You can alter an existing word or modifier and come up with "psychohistory" or "transhuman" or "cyberpunk."

You can fuse one or more separate words into one, combining not only sounds but meaning. (These are known as portmanteau words.) Paolo Soleri's "arcology," a mash-up of "architecture" and "ecology". "Sci-fi" itself is an example.

You can import one from another language, like "robot."

You can re-brand a word already in use, as Joss Whedon is doing with "dolls". You can even re-brand an existing sci-fi term, as George Lucas did with "droid".

You can also just have fun at someone else's expense. I've read conflicting stories over the years, but I am convinced that Kubrick and Clarke were goofing on computer maker IBM by naming their sentient computer "HAL."

Future profanity always presents a temptation to a sci-fi writer, especially because made-up swear words slip right past young adult librarians or network censors. The most famous and successful bit of sci-fi profanity is Battlestar Galactica's "frak." Your character's dialogue acquires more realism and weight ... At no cost!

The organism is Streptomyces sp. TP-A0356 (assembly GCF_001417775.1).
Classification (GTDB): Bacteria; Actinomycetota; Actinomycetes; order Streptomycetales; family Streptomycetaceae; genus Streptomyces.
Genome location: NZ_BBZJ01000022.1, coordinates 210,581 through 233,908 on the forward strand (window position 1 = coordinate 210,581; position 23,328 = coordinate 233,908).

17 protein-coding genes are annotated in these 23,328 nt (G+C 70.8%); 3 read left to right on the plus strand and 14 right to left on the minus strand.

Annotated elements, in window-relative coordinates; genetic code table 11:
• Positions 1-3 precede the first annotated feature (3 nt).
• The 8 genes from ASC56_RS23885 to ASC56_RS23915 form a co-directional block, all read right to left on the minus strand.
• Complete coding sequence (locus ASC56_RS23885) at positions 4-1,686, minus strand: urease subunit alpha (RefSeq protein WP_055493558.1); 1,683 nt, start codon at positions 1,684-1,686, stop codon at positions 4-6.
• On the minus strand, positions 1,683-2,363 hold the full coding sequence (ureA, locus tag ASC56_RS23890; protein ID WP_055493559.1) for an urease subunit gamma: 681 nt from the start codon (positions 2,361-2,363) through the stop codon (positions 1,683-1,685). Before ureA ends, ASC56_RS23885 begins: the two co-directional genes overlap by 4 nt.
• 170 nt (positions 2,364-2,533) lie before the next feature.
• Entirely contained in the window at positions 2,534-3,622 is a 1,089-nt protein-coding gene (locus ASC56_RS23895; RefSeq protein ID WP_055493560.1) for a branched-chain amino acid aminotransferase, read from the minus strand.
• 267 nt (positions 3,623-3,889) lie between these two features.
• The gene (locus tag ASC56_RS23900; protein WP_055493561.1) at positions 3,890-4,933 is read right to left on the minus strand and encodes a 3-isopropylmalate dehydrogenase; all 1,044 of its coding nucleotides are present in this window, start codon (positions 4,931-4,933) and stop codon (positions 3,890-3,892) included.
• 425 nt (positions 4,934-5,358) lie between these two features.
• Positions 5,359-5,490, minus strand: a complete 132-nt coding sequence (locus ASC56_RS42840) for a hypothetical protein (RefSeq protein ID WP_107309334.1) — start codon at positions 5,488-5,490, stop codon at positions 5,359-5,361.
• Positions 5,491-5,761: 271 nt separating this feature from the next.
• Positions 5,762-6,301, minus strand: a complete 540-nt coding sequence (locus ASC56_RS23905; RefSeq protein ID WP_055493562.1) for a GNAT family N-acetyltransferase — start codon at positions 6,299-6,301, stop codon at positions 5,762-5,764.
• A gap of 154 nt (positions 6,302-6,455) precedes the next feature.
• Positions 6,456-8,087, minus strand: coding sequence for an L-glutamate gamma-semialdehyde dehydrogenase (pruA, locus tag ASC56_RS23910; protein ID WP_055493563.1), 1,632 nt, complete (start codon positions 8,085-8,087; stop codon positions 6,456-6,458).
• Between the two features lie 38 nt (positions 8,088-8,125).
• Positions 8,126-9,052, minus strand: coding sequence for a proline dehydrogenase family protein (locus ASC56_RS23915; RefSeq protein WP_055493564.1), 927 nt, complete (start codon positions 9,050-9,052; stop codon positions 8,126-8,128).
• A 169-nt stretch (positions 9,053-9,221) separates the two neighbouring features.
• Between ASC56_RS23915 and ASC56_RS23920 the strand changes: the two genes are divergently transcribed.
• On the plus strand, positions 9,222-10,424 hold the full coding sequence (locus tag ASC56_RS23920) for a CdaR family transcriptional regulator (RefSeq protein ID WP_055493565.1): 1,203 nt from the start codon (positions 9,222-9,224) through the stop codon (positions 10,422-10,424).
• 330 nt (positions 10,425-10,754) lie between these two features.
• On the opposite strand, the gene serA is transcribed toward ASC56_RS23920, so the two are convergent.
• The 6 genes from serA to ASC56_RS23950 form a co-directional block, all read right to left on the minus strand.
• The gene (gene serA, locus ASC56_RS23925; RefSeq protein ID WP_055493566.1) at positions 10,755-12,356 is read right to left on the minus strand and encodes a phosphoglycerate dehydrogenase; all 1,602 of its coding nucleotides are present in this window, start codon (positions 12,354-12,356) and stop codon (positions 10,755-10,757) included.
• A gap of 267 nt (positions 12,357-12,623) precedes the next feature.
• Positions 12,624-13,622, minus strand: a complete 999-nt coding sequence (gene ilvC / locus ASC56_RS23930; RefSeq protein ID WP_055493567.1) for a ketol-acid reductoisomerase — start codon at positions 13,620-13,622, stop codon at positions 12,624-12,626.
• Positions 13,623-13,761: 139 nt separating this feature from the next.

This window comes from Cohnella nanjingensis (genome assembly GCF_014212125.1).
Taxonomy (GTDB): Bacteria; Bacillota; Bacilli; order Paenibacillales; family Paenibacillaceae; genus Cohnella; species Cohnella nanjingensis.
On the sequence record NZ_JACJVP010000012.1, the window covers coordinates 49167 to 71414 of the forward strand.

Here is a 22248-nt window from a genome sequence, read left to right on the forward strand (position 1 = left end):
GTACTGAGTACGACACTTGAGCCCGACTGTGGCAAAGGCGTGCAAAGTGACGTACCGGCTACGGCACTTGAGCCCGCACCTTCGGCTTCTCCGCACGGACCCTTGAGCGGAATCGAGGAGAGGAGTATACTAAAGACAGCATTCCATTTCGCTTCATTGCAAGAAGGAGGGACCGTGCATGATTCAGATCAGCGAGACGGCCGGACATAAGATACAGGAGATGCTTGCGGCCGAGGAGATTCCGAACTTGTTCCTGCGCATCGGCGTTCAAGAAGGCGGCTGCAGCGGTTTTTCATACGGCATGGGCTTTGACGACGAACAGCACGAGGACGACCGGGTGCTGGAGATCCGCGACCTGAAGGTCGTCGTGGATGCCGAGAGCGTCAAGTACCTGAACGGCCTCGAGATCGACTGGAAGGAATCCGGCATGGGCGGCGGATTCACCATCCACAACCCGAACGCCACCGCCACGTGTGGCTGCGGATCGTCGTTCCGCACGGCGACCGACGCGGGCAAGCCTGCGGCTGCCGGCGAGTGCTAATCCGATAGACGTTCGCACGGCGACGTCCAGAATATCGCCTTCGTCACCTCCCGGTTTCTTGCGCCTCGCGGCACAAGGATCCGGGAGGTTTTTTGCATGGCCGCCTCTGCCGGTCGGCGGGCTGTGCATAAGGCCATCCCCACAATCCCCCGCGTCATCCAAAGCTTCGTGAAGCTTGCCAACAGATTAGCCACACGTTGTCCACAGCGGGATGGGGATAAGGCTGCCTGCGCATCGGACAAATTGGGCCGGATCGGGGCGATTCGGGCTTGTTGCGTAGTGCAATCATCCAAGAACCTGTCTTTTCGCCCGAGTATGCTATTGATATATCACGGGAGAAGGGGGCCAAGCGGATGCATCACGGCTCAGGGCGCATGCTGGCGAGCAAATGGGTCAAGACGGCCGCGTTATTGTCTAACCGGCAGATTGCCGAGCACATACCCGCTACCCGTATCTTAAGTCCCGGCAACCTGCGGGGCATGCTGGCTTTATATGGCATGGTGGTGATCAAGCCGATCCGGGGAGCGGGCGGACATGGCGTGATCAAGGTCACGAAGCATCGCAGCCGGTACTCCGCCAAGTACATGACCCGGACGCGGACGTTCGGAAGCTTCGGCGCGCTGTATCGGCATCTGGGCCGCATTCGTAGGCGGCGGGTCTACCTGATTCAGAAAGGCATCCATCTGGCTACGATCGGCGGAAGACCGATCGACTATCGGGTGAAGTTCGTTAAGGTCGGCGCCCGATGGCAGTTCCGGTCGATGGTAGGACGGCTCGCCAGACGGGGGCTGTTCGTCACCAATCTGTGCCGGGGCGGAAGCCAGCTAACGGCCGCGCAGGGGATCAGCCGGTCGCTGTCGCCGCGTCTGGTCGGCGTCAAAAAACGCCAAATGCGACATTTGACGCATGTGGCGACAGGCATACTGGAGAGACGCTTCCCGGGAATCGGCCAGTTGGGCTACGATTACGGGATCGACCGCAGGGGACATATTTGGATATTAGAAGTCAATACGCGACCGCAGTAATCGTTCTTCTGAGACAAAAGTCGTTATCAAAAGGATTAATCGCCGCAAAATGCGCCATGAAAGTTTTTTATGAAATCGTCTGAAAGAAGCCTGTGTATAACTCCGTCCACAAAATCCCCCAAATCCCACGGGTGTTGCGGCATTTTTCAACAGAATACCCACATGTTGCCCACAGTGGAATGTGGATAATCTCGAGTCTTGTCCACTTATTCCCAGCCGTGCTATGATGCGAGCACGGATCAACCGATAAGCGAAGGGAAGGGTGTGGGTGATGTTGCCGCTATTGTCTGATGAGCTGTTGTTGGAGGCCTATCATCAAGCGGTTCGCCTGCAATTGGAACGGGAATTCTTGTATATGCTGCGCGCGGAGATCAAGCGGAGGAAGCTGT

Of course, word-building is not static. Usage evolves over time.

Take, for example, a word to describe mechanical men or other artificial beings. Start with "metal men" in the early 20th Century. In 1921, Karel Capek's play "R.U.R" premiers in Prague. The title is an acronym (like NASA) for "Rossum's Universal Robots" and the story deals with a company that produces them. Capek's "robot" derived from a word in Old Church Slavonic, itself the source language for several European tongues, including Russian, for "serf labor" or "work". "Robot" is adopted ... er, universally (see Asimov, Isaac) as a term for mechanical worker.